Originally Posted by zaohu
Last edited by jr urbina; 11/23/2010 7:25pm at .
Ya you know what could some people be thinking. Should they go with some one who has trained people who have survived and won gun fights as well has been in them them selfs. Perspective and point of reference matter. A Solid LEO instructor Like Pat Rogers from EAG will have far more that is relevant to JOE civilian then Say Cris Costa from Magpul. That does not dimishe or mean Cris Costa doesn't have skills that Joe Civilian couldn't use.
Originally Posted by jr urbina
a little point of reference.
Point shooting meaning not using any kind of sight picture is for contact range.
Flash front sight picture, flash frame picture, frame indexing and other forms of crude aiming are great for just out of contact to about 5-10 yards.
If you want to test your skill and shooting methods set up a bowling pin(s) for a target. Draw your weapon and shoot it down. do this 20 times on a timer then come back and tell me what worked consistently.
First off if your in a reactive gunfight then in most situations you missed something. With the exception of a robbery in a bank or equivalent i don't see how you let some one get that close. Home invasion why are you opening your doors to strangers with out a gun in your hand? why are you going down that dark street and not look to see who may be following you or watching for possible ambush locations were some one may pop out? Why are you parked down that dark street in the first place?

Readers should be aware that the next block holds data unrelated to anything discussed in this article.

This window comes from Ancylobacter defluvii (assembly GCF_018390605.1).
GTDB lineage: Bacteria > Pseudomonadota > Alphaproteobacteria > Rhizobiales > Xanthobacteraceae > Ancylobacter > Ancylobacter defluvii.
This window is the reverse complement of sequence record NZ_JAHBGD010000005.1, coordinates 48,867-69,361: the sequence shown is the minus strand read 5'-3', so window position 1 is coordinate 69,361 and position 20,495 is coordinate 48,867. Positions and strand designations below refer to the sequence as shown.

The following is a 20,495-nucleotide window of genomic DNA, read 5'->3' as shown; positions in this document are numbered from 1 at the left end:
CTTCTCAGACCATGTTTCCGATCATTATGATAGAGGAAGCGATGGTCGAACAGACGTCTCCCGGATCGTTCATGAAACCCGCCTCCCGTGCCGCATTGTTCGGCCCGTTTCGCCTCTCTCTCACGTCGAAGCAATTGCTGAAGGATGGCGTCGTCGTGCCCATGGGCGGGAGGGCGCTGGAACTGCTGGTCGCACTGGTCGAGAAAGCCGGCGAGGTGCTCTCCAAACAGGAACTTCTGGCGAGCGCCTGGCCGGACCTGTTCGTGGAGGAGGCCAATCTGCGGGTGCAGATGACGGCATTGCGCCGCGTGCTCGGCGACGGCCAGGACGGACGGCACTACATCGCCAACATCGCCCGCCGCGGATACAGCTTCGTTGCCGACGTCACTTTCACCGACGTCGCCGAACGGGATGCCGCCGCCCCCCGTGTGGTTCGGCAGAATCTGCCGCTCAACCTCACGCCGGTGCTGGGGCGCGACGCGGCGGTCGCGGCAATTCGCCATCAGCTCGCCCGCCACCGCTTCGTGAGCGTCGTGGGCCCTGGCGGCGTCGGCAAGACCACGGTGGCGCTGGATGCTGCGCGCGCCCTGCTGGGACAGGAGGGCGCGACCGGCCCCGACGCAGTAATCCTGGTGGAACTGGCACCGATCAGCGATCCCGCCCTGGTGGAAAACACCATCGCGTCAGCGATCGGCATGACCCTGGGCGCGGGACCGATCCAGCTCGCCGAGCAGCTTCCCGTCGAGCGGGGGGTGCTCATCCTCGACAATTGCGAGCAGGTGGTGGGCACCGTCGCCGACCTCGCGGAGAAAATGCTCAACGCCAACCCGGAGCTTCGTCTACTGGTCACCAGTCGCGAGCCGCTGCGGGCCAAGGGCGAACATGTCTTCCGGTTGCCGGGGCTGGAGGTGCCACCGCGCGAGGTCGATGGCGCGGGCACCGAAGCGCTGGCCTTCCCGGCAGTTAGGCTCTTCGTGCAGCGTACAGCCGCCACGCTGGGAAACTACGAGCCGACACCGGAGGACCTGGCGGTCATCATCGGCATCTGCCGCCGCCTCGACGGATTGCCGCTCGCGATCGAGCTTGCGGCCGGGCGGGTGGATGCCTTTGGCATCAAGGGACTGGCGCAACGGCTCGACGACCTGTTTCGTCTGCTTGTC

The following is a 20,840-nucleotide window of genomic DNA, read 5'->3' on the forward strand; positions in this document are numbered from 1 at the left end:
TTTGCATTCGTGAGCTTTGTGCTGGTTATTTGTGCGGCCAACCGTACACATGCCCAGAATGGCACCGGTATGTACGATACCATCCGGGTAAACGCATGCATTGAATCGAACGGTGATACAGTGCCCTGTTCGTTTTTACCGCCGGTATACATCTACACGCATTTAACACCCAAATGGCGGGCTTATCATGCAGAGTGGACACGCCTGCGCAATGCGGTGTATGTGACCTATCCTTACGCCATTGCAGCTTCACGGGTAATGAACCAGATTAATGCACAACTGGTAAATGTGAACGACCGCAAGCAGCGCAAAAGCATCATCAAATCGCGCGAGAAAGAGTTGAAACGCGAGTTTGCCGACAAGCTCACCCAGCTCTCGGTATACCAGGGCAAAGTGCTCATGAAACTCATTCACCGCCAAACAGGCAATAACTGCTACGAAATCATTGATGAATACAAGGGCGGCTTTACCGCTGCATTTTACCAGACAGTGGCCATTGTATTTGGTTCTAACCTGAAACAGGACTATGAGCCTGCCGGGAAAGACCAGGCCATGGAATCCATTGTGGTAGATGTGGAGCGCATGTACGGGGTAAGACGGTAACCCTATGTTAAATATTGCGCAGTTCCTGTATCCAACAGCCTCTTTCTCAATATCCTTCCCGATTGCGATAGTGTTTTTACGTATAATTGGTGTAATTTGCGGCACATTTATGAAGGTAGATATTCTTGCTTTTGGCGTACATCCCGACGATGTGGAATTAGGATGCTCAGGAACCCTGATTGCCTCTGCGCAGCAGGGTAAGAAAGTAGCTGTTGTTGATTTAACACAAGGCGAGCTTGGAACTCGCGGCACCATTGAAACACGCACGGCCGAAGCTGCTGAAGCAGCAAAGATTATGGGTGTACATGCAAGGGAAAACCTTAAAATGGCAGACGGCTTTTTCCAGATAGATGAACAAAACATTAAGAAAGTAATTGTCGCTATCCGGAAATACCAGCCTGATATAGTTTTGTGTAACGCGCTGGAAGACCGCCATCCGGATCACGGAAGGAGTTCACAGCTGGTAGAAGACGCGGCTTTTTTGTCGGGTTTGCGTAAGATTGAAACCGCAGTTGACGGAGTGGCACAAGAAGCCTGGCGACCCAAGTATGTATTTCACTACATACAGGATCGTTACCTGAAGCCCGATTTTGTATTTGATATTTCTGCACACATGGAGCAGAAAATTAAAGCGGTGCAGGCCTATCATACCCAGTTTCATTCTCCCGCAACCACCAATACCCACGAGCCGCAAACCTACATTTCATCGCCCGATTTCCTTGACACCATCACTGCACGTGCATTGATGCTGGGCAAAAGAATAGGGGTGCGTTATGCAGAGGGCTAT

Originally Posted by jr urbina
You can't pick if the other guy is going to fight. You can pick how prepared and ready you are if they decide there is going to be a fight.
The other day, I did a dry-firing drill with what I was able to approximate of C.A.R. It's way cool. Both eyes open, aiming with the weak eye, your nose prevents your dominant eye from catching the sights. Target acquisition was surprisingly easy, natural almost. I want to try it at the range, but I'm going to shop around for a local instructor, first.
Single Sign On provided by vBSSO